A home without a complicated roof structure, pitched at a 10 degree angle and south-facing is best for solar panels.

    That would be an ideal roof for solar because you’ve got it tilted, it’s facing south, and the pitch of the roof is neither flat nor very steep, which is ideal for putting panels on there to capture as much energy from the sun as possible, says Corda. A house with a more complicated roof structure won’t be able to fit as many panels, she adds. For instance, Spanish tile-roofs are considered solar unfriendly and require special attachments.

    Cost and budget

    While powering your home on solar energy can save you money, it does require a serious investment upfront. The costs to power your home on solar and your budget will determine how many solar panels you can afford.

    Currently, the average cost for a home solar panel system is around 3 per watt, according to data from the research firm Wood Mackenzie. Based on this figure, an 8-kilowatt sized system would be 24,000 before any tax breaks or incentives kick in.

    Whether you are paying cash or financing, knowing what you can afford will play a factor in how many panels you add to your home.

    Annual electricity usage

    To know how many panels will meet your energy demand, you’ll need to know your annual energy usage. You can log onto your account online, review statements, you’ll see how many kilowatt hours of electricity you use. You’re going to want to look at your patterns over the course of a year.- if not the last couple of years, says Corda.

    Once you have that number, you’ll know how much solar power you need to generate to cover your needs.

    Besides recent use, factor in the future energy needs, Corda points out. For instance, do you anticipate purchasing an electric vehicle? Or do you plan on growing your family? Or are you and your spouse going to be working from home more? If so, then your energy needs will go up in the future years. On the flip side, if your teens will soon leave the nest to go to college, then you can expect your energy usage to taper off.

    Your personal solar goals

    Determining your personal solar goal is figuring out what you want to achieve with your solar panel addition. Living completely energy independent and off the grid would mean more solar panels. If you want to power your whole house, you have to really oversize it to make sure you have enough power in the winter, even though you’re going to be over producing in the summer, says Draplin.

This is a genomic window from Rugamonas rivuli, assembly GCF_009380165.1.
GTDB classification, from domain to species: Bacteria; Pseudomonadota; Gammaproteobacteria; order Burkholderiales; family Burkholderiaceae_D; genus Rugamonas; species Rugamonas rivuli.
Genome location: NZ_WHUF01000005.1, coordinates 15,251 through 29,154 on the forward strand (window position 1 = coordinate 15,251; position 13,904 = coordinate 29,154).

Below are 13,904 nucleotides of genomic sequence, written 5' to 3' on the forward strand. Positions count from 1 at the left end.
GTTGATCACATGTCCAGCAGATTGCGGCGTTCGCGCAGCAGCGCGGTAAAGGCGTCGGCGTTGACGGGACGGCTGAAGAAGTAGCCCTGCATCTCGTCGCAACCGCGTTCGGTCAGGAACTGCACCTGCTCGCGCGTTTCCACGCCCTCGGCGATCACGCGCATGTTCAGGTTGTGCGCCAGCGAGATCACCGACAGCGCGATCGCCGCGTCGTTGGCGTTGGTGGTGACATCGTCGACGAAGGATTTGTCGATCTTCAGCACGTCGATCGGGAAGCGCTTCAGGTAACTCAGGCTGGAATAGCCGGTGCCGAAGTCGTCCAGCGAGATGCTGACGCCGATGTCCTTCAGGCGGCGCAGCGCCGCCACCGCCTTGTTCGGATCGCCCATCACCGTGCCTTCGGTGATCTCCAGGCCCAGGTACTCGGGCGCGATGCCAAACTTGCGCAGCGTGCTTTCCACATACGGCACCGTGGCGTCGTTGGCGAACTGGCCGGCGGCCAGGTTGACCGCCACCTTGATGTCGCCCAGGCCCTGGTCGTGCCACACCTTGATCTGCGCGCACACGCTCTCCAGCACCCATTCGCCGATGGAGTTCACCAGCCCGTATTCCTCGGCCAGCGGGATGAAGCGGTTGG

Adding battery storage will also play a factor in how many panels you need. With solar battery storage, you can essentially bank energy and store it for later use when you’re producing excess energy.

    If your goal is to lower your energy bill or reduce your carbon footprint, then maybe you won’t need as many panels, says Draplin.

    Figuring out the number of solar panels you need is only part of the equation. Learn more about the benefits and costs of home solar from CNET:

    Solar panel FAQs

    Can I run my house on solar power only?

    The simple answer is: Yes, you can power a house entirely on solar power. To meet your energy ends, you’ll want to factor in a handful of variables: the size, pitch and orientation of your roof, the size of panels you’d like to install, the amount of shade, output efficiency and wattage. Plus, you want to figure out current and future usage needs, and whether you want your entire home to be powered on solar energy or just part of it.

    How Many Solar Panels Do You Need: Panel Size and Output Factors

    How many solar panels does the average house need? How many solar panels do I need for a 3-bedroom house? How many solar panels do I need for a 2000 sq. ft. home? These are all common questions for an aspiring solar homeowner. Determining how many solar panels you’ll need for your home requires first knowing what your goals are.

    Do you want to minimize your carbon footprint? Maximize the return on your investment? Save as much money as possible?

    Most people want to save money while minimizing their environmental impact.

    To calculate how many solar panels you need, you need to know:

    • Your average energy requirements
    • Your current energy use in watts
    • The climate and amount of sunlight in your area
    • The efficiency of the solar panels you’re considering
    • The physical size of the solar panels you’re considering

    One simple way of answering the “How many solar panels do I need” question is to consult a professional solar installer, who can give you a free home solar evaluation.

    How much solar power will you need?

    To determine your home’s average energy requirements, look at past utility bills. You can calculate how many solar panels you need by multiplying your household’s hourly energy requirement by the peak sunlight hours for your area and dividing that by a panel’s wattage. Use a low-wattage (150 W) and high-wattage (370 W) example to establish a range (ex: 17-42 panels to generate 11,000 kWh/year). Note that the size of your roof and how much sunlight your roof gets are factors as well.

    If you work with an experienced solar installer, they will handle all these calculations for you. If you’re searching for a calculator to figure out “how many solar panels do I need?”, look no further. You can use SunPower Design Studio to estimate your own system size, monthly savings, and the actual appearance of a solar array on your own roof. This interactive tool provides a solar estimate in just a few seconds and can be done on your own or on a call with SunPower (800) 786-7693.